The Food and Drug Administration has withdrawn its emergency use authorization for monoclonal antibody treatment late Monday night. Monoclonal antibody treatment has been shown to be less effective against the Omicron variant, which now accounts for nearly all U.S. infections according to the FDA.
Omicron’s resistance to the two leading monoclonal antibody medicines (Eli Lilly and Regeneron) has upended the current playbook for treating COVID-19 in recent weeks.
“Unfortunately, as a result of this abrupt decision made by the federal government, all monoclonal antibody state sites will be closed until further notice,” the Florida Department of Health said in a statement.
“Florida disagrees with the decision that blocks access to any available treatments in the absence of clinical evidence,” the state health department said.
As a result of the @US_FDA‘s abrupt decision to remove the EUAs for two monoclonal antibodies, monoclonal antibody treatment sites will be closed until further notice. Full press release is below. pic.twitter.com/RGeWTPwxCs
— Florida Dept. of Health (@HealthyFla) January 25, 2022
Omicron currently accounts for 99% of COVID-19 cases in the US as of recent data on January 15.
Governor DeSantis has made monoclonal antibodies the focus of his response to Florida surges of coronavirus cases, often pushing for them over vaccines. On January 7, DeSantis had mentioned he secured around 15,000 doses of Regeneron’s antibody treatment for the state. This was despite the pharmaceutical company mentioning its dimensioned potency against Omicron in December.
DeSantis unsurprisingly slammed the FDA in an announced statement given Monday, implying the Biden administration “has forced trained medical professionals to choose between treating their patients or breaking the law.”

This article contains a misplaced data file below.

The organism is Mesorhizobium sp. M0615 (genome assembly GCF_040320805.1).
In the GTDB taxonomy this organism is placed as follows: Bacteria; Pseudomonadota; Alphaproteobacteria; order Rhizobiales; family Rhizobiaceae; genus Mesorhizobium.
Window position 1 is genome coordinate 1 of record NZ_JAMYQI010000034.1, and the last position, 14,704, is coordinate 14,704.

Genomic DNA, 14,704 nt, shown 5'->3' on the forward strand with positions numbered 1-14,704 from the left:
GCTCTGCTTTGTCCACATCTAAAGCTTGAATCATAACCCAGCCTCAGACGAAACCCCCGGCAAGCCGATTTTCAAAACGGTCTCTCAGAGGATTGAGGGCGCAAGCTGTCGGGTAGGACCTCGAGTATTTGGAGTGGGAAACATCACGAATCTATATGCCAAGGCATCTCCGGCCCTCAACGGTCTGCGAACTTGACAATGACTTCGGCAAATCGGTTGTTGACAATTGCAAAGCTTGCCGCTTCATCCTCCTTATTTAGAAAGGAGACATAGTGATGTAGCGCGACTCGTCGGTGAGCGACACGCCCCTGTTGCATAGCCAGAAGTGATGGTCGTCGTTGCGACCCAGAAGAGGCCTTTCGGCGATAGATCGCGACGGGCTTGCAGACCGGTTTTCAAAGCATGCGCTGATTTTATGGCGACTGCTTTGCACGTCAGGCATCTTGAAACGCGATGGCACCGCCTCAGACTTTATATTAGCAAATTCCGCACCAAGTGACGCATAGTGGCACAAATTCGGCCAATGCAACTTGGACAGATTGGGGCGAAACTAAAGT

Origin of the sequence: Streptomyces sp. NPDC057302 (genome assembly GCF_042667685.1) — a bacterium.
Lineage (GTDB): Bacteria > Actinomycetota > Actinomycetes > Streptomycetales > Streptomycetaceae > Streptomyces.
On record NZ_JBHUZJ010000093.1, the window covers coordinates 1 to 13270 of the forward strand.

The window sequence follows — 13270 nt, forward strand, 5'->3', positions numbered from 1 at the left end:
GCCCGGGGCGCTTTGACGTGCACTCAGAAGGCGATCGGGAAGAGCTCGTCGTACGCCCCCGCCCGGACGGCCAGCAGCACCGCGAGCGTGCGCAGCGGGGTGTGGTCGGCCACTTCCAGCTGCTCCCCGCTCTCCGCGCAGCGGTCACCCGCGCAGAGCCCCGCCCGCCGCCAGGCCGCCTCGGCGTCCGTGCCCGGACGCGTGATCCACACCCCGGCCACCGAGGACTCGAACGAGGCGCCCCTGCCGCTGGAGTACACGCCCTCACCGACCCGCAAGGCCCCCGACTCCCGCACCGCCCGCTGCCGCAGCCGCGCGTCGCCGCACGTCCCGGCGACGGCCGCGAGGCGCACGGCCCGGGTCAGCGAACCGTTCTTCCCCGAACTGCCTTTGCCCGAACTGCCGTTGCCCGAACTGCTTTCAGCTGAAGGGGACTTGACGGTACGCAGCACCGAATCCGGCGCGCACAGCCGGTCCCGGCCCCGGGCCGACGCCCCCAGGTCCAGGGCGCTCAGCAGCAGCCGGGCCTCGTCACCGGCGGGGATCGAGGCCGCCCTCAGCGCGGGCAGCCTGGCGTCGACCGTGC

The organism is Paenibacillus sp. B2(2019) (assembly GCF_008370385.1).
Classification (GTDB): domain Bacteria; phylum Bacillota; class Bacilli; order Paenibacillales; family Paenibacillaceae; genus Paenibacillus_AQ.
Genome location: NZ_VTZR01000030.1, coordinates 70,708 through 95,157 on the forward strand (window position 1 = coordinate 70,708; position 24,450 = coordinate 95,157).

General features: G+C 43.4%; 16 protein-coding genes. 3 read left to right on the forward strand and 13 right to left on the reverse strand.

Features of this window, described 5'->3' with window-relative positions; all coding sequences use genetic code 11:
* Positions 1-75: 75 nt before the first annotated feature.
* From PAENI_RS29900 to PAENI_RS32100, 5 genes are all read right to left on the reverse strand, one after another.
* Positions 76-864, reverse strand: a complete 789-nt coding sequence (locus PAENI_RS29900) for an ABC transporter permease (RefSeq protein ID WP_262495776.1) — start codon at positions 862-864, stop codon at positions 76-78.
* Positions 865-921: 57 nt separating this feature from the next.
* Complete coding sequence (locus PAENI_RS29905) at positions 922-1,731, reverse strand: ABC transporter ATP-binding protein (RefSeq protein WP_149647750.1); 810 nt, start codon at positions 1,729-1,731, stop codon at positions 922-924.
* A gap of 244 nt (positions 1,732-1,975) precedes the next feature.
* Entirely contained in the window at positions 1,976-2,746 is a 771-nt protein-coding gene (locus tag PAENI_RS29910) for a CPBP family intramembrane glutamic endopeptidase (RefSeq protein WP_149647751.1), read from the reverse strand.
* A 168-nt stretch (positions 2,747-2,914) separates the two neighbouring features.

Without a shred of clinical data to support its decision, the Biden Administration has revoked the emergency use authorization for lifesaving monoclonal antibody treatments.
— Ron DeSantis (@GovRonDeSantis) January 25, 2022
Last summer, many clinics were introduced where patients could receive treatments if they had onset symptoms or were exposed to someone with COVID-19.
The FDA paused the allocations of the Eli Lilly and Regeneron monoclonal antibodies but 300,000 additional doses of sotrovimab would be made available in January. Unlike Eli Lilly and Regeneron, GlaxoSmithKline monoclonal antibody, sotrovimab has shown that it works against Omicron, according to the FDA. The FDA said restricting their use will eliminate unnecessary side effects, including allergic reactions.
“Monoclonal antibodies are laboratory-made proteins that mimic the immune system’s ability to fight off harmful pathogens such as viruses, like SARS-CoV-2. And like other infectious organisms, SARS-CoV-2 can mutate over time, resulting in certain treatments not working against certain variants such as omicron. This is the case with these two treatments for which we’re making changes today,” the FDA explained.